In the postcolonial reassessment of history, the themes of colonialism, decolonisation and individual and collective memory have always been intertwined, but it is only recently that the transcultural turn in memory studies has enabled proper dialogue between memory studies and postcolonial studies. This volume explores the synergies and tensions between memory studies and postcolonial studies across literatures and media from Europe, Africa and the Americas, and intersections with Asia. It makes a unique contribution to this growing international and interdisciplinary field by considering an unprecedented range of languages and sources that promotes dialogue across comparative literature, English and American studies, media studies, history and art history, and modern languages (French, German, Greek, Portuguese, Russian, Serbian-Croatian, Spanish).
Combining theoretical discussion with innovative case studies, the chapters consider various postcolonial politics of memory (with a focus on Africa); diasporic, traumatic and «multidirectional memory» (M. Rothberg) in postcolonial perspective; performative and linguistic aspects of postcolonial memory; and transcultural memoryscapes ranging from the Black Atlantic to the Indian Ocean, from overseas colonialism to the intra-European legacies of Habsburg, Ottoman and Russian/Soviet imperialism. This far-reaching enquiry promotes comparative postcolonial studies as a means of creating more integrated frames of reference for research and teaching on the interface between memory and postcolonialism.
A new reading of «L’esclusa»
Bradford A. Masoni
Luigi Pirandello’s first novel L’esclusa, completed in its earliest form in 1893, straddles two literary worlds. On the one hand, it is clearly rooted in the late nineteenth-century realist mode, especially that of Italian verismo. On the other, Pirandello employs a style and an approach to narrative that anticipate both the theory of writing he would later lay out in his long essay L’umorismo [On Humour] (1908), and the kinds of experimental writing that one associates with the author’s later work and with early twentieth-century modernism in general. Examining the novel in light of its relationship to these two worlds not only gives readers insight into the trajectory of Pirandello’s work as he developed as a writer, but also marks it as an example of the broader shift towards modernism that was already beginning to be made manifest in the works of novelists across Europe.
This book provides a new critical evaluation of L’esclusa, linking it explicitly to the theoretical principles aligned with Pirandello’s later output and with early twentieth-century literary modernism in general. L’esclusa and Pirandello’s other early works of fiction have too long been overlooked, particularly by scholars working in English. The aim of this book is not only to connect L’esclusa to Pirandello’s later, better-known writing, and to literary modernism, but also to bring this forward-looking novel to the attention of readers in the English-speaking world.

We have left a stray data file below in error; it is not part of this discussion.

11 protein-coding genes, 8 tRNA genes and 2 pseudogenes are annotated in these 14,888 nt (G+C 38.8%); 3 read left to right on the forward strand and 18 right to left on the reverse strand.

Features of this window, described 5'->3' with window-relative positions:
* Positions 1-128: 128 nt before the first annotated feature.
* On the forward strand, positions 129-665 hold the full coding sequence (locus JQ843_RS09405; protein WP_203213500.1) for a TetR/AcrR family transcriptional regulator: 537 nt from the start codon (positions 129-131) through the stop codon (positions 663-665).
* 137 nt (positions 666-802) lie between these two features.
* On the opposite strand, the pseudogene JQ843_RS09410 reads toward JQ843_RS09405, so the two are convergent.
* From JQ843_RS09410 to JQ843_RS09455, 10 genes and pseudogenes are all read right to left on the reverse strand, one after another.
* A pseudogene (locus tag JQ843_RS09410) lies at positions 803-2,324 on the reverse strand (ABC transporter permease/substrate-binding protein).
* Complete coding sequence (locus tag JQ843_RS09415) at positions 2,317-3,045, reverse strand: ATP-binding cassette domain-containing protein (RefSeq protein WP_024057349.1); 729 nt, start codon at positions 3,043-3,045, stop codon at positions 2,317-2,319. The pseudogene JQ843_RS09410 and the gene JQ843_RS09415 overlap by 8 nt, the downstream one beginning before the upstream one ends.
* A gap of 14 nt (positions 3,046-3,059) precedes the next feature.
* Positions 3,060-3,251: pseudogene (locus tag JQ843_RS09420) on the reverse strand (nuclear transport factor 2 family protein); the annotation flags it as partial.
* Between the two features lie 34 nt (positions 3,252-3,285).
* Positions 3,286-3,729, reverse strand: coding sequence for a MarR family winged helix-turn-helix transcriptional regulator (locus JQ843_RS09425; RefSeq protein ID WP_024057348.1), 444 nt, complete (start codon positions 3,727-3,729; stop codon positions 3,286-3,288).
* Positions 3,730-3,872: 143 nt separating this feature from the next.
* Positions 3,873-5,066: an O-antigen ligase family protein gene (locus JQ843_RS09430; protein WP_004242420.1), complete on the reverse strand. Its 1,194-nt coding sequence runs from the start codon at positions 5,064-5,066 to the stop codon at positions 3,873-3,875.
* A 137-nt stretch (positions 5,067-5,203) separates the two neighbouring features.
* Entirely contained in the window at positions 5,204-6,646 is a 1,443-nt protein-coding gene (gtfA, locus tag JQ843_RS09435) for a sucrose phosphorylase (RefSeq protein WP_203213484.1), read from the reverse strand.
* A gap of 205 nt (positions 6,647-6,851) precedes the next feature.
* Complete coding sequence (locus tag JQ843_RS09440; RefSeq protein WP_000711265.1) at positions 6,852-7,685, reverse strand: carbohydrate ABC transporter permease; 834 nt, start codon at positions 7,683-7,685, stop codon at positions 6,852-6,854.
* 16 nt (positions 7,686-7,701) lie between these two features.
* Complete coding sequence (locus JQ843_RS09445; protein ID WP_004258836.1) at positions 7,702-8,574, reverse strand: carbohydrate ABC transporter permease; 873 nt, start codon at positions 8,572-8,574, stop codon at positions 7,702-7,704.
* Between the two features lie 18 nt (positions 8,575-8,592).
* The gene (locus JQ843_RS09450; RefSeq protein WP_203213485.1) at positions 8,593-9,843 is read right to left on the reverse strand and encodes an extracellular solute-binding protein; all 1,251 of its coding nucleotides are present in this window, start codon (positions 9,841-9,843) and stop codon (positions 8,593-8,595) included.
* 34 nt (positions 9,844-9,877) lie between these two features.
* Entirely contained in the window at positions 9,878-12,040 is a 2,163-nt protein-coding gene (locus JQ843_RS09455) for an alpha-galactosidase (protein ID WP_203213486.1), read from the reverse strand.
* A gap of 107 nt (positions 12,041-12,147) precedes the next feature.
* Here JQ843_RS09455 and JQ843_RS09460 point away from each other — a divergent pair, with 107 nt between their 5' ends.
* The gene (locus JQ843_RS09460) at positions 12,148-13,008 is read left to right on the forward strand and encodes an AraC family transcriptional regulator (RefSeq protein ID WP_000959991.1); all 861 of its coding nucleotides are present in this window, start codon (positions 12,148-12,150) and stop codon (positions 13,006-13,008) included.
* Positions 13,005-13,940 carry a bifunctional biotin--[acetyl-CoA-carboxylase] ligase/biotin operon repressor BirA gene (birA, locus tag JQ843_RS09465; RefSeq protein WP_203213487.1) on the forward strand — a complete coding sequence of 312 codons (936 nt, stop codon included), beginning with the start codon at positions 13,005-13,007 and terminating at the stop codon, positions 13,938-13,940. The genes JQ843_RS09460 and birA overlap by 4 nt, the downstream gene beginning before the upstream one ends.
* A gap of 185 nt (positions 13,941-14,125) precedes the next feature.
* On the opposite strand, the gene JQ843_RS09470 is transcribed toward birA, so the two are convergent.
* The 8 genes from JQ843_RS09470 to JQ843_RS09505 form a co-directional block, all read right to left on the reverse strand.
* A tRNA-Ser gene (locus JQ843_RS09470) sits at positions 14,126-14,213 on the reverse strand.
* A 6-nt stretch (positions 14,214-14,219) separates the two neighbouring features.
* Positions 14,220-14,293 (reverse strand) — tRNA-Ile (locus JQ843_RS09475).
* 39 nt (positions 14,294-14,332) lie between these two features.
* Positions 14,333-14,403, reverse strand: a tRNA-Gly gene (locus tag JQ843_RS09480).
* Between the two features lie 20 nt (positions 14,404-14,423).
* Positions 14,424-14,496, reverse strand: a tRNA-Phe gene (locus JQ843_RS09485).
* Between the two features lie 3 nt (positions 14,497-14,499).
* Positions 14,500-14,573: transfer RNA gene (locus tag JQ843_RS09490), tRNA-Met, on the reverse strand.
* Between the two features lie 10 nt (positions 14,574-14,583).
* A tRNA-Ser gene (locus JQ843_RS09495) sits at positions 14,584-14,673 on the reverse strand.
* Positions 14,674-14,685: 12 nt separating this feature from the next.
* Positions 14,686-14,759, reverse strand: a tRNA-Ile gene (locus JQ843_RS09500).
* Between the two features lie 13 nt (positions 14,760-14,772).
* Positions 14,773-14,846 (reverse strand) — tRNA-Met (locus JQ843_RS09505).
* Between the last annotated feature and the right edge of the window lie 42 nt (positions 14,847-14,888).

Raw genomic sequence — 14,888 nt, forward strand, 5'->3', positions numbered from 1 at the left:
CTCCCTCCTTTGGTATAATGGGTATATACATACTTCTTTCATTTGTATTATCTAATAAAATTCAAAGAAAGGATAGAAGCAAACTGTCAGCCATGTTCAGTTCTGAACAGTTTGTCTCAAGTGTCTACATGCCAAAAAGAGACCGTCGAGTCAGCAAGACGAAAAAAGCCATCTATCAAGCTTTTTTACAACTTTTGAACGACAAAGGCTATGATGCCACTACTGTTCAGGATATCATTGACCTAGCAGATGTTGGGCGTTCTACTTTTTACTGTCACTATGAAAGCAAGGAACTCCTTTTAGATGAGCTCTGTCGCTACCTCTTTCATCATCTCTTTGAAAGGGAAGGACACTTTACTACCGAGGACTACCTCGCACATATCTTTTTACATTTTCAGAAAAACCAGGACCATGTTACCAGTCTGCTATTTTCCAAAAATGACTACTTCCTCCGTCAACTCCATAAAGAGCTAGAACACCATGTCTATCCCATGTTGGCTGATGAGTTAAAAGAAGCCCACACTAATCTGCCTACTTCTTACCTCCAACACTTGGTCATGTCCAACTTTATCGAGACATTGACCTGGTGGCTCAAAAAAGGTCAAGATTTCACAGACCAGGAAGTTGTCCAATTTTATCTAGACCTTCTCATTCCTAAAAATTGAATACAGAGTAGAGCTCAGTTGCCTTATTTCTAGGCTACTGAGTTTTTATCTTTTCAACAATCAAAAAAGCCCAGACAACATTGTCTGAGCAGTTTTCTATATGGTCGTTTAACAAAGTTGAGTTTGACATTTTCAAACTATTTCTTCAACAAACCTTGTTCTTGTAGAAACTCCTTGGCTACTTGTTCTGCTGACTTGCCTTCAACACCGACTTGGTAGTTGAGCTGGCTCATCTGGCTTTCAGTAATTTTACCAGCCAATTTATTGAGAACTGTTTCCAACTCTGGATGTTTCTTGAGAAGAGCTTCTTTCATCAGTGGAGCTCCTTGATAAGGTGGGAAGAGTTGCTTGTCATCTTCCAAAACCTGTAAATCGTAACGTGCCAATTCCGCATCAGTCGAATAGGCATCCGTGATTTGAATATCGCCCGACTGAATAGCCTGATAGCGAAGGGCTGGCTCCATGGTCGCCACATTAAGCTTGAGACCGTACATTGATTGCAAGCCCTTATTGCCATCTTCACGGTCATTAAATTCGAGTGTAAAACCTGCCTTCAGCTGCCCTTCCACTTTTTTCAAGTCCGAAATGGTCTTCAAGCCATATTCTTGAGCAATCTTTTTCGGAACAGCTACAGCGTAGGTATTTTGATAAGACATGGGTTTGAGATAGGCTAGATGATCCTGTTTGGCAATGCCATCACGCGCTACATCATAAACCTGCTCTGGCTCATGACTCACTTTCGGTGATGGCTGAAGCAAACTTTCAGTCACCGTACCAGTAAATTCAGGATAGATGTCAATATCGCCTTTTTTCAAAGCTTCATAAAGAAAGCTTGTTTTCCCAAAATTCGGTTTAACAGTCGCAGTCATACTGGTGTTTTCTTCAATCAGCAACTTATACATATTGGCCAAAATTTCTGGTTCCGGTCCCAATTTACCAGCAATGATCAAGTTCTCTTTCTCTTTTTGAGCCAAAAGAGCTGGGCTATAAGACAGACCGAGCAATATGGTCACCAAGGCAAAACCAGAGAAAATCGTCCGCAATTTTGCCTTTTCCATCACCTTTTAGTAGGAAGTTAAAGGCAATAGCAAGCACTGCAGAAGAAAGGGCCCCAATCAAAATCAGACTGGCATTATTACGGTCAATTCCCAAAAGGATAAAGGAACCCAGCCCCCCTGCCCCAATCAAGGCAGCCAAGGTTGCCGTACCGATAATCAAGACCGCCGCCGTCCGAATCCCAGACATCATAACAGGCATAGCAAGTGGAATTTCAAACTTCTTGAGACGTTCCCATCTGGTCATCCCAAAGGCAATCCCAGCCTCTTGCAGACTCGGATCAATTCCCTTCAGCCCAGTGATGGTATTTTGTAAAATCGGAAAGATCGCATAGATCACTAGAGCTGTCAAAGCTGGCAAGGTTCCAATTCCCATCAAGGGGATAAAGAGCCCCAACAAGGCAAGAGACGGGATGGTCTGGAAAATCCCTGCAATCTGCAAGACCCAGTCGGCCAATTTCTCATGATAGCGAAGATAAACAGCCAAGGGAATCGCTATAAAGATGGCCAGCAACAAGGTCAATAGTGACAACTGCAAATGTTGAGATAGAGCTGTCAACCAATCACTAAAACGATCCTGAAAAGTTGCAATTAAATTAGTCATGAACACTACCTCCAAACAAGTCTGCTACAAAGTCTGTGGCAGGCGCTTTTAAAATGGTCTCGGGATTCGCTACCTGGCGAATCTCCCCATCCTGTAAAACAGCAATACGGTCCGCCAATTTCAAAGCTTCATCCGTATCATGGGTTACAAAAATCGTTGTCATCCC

Politicizing the past in Medieval Islamic Historiography
Amir Moghadam and Terence Lovat
Muhammad al-Tabari’s History, written about 300 years after the establishment of Islam, is one of the religion’s most important commentaries. It offers important insights into the early development of Islam, not so much for its history as for the ways it was interpreted and understood. Through application of modern historiographical analysis and scriptural exegesis, the book explores the space between factual history and interpretive history, or histoire. The focus is especially on the ways in which al-Tabari himself understood and interpreted Qur’anic evidence, employing it not so much for literal as for political purposes. In this sense, his work is best understood not as a reliable history in the modern sense but as a politically-inspired commentary. Granted that his work has often been relied on for Islam’s historical claims, this book offers important new insights into the ways in which power and politics were shaping interpretations in its first three hundred years.
Identity Formation in Early Christianity
Maria Louise Munkholt Christensen
This book analyses early Christian texts on prayer. These texts provide a rich perspective on the formation of Christian identity in the early church. The primary sources investigated are the four earliest known treatises on prayer in Christian history, written by Clement, Origen, Tertullian and Cyprian in the beginning of the third century. Prayer and identity have both individual and collective expressions, and theological treatises reveal an interplay between these phenomena. The book examines the relational character of Christian prayer: how prayer establishes a relationship between the individual and God; how other social relations are reinforced by prayer in direct and indirect ways; and how individual Christians are connected to their own self in prayer.
Analysing Metaphor in Communication
Edited by Stefanie Vogelbacher
For decades, the focus of Metaphor Studies laid on Conceptual Metaphor and its role in the human conceptual system. This study, however, focuses on metaphor in communication. Its aim is to shed light on how commenters in online debates discuss EU-related topics via Scenario Negotiation, expressing and negotiating their points of view via Metaphorical Scenarios. The study offers a review of current metaphor theory and practical approaches and proposes an Integrated Model of Scenario Negotiation. The results are based on context-sensitive, qualitative analysis of data which stem from a corpus of online debates from the Guardian’s Comment is free section. The discussion illustrates the genre-specific conceptual-communicative functions of Scenario Negotiation in naturally occurring discourse.